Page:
Internet speeds of 50Mbps are nothing but a pipe dream for most inhabitants of Britain, while even 5Mbps would be a welcome boost for many living in remote areas.
Yet by 2018, German Chancellor Angela Merkel wants all Germans, even those in rural communities, to have access to 50Mbps broadband connections, she said at the opening ceremony of the Cebit trade show on Sunday.
This ambitious goal, if attained, could revolutionize many aspects of farming and forestry, allowing a transition from practices based on intuition and tradition to those based on big data and analytics.
And German businesses, including century-old agricultural machinery maker Claas, enterprise software specialist SAP, and a new generation of mobile app developers, are ready to take advantage of it.
Take SAP: At the of center of its booth at this sprawling trade show are a few tens of square meters of grass—real, living grass—standing in for the somewhat larger fields of cereal, maize or potatoes that it says it can help cultivate using its Hana cloud platform.
But how can real-time, cloud-based “field analytics” help farmers?
In SAP’s demonstration, farmers can trace the outlines of their fields on existing digital mapping services such as Nokia Here, and record details of the activities, such as plowing, sowing, irrigating or fertilizing, necessary to cultivate them. SAP’s prototype Digital Farming application then recommends when to start each task, taking into account the range of dates suggested by the farmer or the seed merchant, the rate of growth of the crop, soil humidity, sunlight and other data gathered from sensors in the fields.
Using live weather reports, the system can make real time recommendations to reschedule or even cancel a task. There’s no point irrigating a field, for instance, if it will rain a few hours later—but advancing the harvest of a crop might make sense in such conditions.
All these data exchanges—especially live weather reports or satellite imagery—could clog up the typical rural broadband connection if all the processing had to be performed on the farm. But, said SAP software development architect Matthias Aurin, SAP’s system can significantly reduce the bandwidth demands: “You don’t have to get all the data out of the system. We preprocess the data and just bring up the recommendations.”
If farmers don’t do all the work themselves, they can use the system to delegate tasks to contractors. In SAP’s demo, each form for delegating tasks included a check-box indicating the farmer’s agreement that data would be passed to the contractor. Germany’s data protection regulations are notoriously strict, but there’s more to it than that, said Aurin.
“We know the data belongs to the farmer. We let the farmer decide what is shared. it’s restricted to the field and to the task.” If fertilization is delegated, farmers may choose not to share the projected yield of their crop, just the amount of fertilizer to be spread per square meter.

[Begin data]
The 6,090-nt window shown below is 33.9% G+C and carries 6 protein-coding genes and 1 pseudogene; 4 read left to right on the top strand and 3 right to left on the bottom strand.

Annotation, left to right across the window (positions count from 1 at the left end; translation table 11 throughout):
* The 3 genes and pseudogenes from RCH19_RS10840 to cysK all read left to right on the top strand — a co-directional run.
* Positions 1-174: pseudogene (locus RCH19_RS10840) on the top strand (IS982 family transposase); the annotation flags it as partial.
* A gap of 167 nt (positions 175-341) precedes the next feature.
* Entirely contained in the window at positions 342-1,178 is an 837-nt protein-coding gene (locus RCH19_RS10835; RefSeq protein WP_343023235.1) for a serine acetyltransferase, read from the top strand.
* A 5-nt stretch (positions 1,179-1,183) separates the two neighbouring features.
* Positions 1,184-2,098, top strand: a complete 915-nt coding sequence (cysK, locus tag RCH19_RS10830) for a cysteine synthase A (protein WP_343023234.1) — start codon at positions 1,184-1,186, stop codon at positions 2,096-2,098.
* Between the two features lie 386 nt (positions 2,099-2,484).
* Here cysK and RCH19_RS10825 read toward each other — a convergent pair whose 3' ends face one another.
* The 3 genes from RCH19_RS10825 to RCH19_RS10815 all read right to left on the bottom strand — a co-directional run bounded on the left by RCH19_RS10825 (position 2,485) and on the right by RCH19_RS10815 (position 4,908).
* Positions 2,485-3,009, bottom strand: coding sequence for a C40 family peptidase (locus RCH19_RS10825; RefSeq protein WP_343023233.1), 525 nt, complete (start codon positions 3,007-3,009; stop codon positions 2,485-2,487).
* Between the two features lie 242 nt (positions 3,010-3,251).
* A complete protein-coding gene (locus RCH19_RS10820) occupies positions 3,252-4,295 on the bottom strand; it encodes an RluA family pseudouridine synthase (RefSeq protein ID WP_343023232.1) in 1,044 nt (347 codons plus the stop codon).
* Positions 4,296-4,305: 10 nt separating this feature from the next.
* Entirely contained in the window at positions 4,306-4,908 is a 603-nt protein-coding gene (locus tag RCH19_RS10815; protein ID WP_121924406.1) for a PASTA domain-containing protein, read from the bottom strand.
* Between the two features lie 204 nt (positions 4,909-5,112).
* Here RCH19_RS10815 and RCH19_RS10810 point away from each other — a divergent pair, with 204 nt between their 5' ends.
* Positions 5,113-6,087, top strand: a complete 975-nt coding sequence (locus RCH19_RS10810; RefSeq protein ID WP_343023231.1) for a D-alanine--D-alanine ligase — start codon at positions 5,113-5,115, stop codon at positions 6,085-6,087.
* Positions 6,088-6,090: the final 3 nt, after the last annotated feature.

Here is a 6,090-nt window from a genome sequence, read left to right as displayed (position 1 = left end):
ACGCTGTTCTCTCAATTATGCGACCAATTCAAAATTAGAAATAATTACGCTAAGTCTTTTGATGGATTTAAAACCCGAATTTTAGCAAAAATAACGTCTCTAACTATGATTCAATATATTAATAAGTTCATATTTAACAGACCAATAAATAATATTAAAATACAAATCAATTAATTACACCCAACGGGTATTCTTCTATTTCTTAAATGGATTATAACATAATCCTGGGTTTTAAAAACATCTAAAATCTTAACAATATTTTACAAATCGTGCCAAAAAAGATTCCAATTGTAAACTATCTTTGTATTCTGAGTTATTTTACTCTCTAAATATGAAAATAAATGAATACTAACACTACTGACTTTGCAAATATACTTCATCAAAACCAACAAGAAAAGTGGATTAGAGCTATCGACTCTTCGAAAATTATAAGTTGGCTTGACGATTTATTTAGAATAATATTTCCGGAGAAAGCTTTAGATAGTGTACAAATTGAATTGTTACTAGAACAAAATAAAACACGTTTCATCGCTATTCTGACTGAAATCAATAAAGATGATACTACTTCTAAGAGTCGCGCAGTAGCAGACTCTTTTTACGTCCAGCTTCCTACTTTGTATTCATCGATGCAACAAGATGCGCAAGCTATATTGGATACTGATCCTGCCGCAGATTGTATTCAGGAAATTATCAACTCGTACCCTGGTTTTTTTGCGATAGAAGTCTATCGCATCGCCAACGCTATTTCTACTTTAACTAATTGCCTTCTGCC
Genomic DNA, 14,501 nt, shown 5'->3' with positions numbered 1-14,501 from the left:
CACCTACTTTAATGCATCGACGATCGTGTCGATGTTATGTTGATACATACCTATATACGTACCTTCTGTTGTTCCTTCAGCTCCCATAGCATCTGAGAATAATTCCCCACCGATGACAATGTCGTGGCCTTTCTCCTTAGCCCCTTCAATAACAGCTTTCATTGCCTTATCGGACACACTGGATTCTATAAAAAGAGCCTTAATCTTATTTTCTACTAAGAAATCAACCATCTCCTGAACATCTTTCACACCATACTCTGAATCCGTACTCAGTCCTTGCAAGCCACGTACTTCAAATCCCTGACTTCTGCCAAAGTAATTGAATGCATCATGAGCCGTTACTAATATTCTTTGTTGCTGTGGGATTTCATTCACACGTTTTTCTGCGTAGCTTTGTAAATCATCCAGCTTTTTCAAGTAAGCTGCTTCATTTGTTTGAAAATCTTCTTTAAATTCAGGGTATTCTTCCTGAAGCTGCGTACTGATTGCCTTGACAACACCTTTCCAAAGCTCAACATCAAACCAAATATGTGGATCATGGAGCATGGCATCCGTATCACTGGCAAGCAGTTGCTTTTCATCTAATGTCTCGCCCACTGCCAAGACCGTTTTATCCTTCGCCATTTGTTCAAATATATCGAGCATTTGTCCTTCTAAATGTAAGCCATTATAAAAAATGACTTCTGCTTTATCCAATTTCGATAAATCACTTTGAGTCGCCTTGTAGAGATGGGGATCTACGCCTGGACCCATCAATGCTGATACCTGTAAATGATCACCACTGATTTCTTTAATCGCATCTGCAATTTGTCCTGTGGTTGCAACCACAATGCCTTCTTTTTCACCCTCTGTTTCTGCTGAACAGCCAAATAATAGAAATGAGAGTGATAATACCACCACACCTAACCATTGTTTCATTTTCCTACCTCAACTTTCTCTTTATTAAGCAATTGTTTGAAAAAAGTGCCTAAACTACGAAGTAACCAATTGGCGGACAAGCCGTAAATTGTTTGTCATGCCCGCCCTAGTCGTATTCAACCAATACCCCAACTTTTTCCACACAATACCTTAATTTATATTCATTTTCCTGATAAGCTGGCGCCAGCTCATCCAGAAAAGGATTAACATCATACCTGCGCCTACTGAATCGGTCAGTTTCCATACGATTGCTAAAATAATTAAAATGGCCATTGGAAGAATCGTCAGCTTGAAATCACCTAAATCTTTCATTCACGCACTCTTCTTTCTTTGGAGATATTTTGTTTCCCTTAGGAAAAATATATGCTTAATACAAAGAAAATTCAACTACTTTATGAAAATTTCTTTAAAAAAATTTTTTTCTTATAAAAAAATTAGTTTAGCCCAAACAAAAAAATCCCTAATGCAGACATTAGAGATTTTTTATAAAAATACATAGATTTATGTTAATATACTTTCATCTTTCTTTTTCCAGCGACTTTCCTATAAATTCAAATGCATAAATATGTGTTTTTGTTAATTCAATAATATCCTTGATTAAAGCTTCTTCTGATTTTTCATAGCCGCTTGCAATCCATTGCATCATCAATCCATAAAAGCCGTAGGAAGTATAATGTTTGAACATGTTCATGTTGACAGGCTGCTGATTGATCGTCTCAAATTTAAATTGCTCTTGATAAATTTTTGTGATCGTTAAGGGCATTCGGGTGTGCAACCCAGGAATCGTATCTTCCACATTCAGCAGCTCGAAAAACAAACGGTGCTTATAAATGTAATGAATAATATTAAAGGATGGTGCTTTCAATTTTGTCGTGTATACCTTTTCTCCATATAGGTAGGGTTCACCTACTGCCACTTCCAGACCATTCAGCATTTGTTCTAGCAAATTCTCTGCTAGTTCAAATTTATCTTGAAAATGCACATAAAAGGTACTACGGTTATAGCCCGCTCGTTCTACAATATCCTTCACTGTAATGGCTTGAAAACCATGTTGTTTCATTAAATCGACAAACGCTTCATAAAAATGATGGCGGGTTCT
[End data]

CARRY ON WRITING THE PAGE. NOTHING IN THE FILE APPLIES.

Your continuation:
The information exchange goes both ways: Contractors may use the system to send data back, perhaps including a map of how much fertilizer was spread where to show they had met their contractual obligations. But they don’t have to transmit other information the system is capable of gathering, such as the time it took them to complete the job, or their tractor’s fuel consumption, which might give their client an idea of their costs—and thus leverage to negotiate on price, Aurin said.
SAP isn’t yet ready to launch Digital Farming as a product: It’s still a proof of concept, with SAP working with partners, including makers of agricultural machinery and data aggregators, to explore what kind of information it can incorporate into the system.
Aurin wouldn’t name names, but Claas, another venerable German company, is already gathering much of the information that would be useful in SAP’s system from sensors on its latest tractors. It had one on its stand, an 830 Axion that uses GPS to steer itself and determine how much fertilizer to apply at each stage of its route based on either a geographic database or on live data from infrared sensors used to determine crop height and health.
Product marketing manager Benedikt Wiggen didn’t mention SAP, but said Claas is working with a young software company, 365FarmNet, which provides a cloud-based system for gathering and processing farm data. Barely two years old, it already has links with 15 industry partners and is spreading from its native Germany to Poland and other countries, Wiggen said.
The presence of a 7-tonne, 5.7-meter-long chunk of machinery on the show floor is a throwback to Cebit’s roots in the Hanover Fair, which initially focused on heavy industry, but other areas of the show focus on more contemporary industries, including mobile app development. This year’s Cebit innovation Award winner was Fovea, an app for forestry workers.
Rather than using traditional surveying techniques and cans of spray paint to identify areas of woodland to be cut—a process that can take hours—workers can now use the app to perform the same task in a matter of minutes, said German Federal Minister of Education and Research Johanna Wanka, awarding the prize at Sunday night’s opening ceremony.
The app can help forestry workers determine which trees to cut and, using the phone’s camera, calculate and immediately report the volume and value of wood they have to sell.
Assuming, that is, that they can get a network signal.